There are few -- if any -- student shows in the world so highly anticipated as that held by London's famed art school, Central Saint Martins, for its MA fashion students at London Fashion Week each February. That's thanks in large part to CSM's most famous graduate, Alexander McQueen, who was "discovered" at the 2002 show by stylist Isabella Blow -- a move that brought McQueen a great deal of early attention and helped kickstart his own label. Other graduates who now run their own fashion houses -- Christopher Kane, Jonathan Saunders and Mary Katrantzou among them -- also made their debuts at this same event.
On Friday evening, 11 graduates showed their final, eight-piece collections at Central Saint Martins, and it was a strong outing. While the quality and craftsmanship of the collections varied, they were ripe with fresh ideas and, especially, with materials not found in your typical runway collection, manipulated to great effect. (That's in part because these collections were not designed to be commercial or, in some cases, even wearable.)
We've highlighted what we think are the four strongest.
1. Drew Henry
Drew Henry's MA collection was easily the most wearable and commercial of the show. Drawing on his internship experience at Céline and his South African heritage, he juxtaposed simplified military and workwear-inspired coats, dresses and separates, rendered in army green and navy wool, with deer hides, worn sewn together as skirts, attached to coats or made into gloves, heeled boots or uber-chic mules. The tailoring and materials were excellent (impressively, it was all done in CSM's own studios, he says) and the collection was both luxurious and stylistically distinct. We can't help hoping that Henry will start his own label, though he says he's not sure he's ready for that yet.
2. Graham Fan
Oversized sweaters and full, calf-skimming skirts were made interesting again in Graham Fan's MA collection, thanks to his creative use of materials. Fan, who was born in Canada and raised in Hong Kong, worked with Chinese wicker weavers to produce his collection, which combined mohair, plastic and wicker to create a semi-structured, metallic surface.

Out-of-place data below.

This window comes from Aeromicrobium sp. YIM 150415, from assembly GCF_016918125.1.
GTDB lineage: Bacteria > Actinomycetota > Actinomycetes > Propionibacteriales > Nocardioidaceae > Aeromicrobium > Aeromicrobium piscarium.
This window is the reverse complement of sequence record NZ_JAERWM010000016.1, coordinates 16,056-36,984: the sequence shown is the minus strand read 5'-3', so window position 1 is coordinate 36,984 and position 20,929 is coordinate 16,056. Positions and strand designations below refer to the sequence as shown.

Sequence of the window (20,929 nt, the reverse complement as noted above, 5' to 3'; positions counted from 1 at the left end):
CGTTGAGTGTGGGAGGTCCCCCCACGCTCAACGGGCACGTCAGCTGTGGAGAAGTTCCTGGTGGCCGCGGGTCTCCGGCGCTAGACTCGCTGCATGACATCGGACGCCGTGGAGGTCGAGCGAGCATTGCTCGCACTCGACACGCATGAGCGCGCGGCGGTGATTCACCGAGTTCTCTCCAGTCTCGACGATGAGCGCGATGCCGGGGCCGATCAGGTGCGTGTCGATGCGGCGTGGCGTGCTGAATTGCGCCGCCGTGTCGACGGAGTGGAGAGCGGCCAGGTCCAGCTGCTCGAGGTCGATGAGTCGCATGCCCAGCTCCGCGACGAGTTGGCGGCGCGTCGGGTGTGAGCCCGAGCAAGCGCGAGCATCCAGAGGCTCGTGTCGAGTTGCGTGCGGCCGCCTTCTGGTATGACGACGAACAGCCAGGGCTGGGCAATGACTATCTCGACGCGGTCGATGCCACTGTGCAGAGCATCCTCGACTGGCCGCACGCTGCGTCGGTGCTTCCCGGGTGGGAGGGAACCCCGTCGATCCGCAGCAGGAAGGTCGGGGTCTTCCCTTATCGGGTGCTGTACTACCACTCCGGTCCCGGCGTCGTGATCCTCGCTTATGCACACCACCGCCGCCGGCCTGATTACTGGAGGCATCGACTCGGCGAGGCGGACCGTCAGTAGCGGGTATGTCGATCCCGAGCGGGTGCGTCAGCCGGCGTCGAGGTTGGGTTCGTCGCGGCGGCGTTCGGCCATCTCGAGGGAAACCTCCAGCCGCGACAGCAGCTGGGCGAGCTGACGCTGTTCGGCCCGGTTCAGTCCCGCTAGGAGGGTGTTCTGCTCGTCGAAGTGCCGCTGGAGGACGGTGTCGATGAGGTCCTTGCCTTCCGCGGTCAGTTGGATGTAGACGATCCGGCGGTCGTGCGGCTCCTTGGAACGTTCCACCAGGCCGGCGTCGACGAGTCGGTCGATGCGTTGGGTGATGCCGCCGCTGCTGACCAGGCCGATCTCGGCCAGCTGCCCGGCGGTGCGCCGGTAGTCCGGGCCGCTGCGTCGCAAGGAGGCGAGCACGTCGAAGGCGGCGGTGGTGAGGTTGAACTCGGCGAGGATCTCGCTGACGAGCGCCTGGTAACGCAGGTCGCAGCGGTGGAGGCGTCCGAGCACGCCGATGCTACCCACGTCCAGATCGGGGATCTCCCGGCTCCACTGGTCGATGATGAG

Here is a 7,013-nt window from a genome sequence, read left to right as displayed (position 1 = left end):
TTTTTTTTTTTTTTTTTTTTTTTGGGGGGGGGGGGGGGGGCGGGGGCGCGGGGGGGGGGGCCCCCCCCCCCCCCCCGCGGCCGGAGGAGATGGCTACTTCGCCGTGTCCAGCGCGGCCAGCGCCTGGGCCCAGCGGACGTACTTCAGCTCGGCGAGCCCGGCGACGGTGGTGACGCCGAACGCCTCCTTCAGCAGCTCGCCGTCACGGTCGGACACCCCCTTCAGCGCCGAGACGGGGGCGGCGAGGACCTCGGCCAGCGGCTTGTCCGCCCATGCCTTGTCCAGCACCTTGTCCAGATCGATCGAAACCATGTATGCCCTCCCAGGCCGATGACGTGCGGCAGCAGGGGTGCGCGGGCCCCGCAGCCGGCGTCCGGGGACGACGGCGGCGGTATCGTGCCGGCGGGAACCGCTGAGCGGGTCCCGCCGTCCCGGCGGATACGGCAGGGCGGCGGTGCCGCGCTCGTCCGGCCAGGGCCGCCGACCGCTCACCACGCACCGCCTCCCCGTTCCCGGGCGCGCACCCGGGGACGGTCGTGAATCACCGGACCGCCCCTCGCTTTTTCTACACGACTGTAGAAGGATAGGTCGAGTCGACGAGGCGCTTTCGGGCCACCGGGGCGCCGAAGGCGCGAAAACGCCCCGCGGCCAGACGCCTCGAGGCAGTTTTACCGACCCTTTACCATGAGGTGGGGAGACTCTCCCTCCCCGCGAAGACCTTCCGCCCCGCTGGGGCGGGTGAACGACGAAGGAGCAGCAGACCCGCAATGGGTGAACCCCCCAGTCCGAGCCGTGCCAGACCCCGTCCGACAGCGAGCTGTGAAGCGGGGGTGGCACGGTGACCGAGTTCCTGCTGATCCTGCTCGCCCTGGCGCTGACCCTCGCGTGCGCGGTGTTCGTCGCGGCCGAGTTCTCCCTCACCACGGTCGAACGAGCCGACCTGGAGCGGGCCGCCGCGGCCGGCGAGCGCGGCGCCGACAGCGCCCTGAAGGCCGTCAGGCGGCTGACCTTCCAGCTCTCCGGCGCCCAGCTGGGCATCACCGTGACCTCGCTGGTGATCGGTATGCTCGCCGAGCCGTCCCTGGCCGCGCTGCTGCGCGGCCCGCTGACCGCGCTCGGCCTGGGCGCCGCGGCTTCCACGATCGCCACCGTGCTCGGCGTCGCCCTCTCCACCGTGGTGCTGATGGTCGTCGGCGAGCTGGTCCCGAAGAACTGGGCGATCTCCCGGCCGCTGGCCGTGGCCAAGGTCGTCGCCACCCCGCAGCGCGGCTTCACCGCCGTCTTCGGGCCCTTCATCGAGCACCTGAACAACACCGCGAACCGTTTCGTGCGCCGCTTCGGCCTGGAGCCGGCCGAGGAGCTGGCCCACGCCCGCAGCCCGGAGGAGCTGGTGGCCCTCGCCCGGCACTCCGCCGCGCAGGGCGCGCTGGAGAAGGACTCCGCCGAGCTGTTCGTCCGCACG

Like Henry, Fan says he's not quite ready to branch out on his own yet, and is actively seeking design jobs post-graduation.
3. Ondrej Adamek
Ondrej Adamek, a Czech designer who has already showed at Prague Fashion Week, sent some of the most ambitious designs down the runway: colorful, oragami-like creations that often towered above his models' heads or obstructed their faces entirely. He was one of two designers to be awarded the L'Oreal Professionnel Creative Award, whose judging panel included designer Christopher Kane, at the end of the show -- and indeed one can see an affinity for some of the same shapes in Adamek's and Kane's designs.
4. Michael Power
Perhaps the most original of all of the collections was shown by Irish student Michael Power. He trapped "thousands" of glass beads between layers of soft tulle to make it look as if his garments -- ever so delicately constructed and yet street-cool -- had been covered in strange markings. Power, who studied at the National College of Art and Design in Dublin and interned with Vivienne Westwood before completing his MA, says he was inspired by Native American kachina dolls, Juggalos and the work of artist Jean Dubuffet. He was the second designer to take home the L'Oreal Professionnel Creative Award.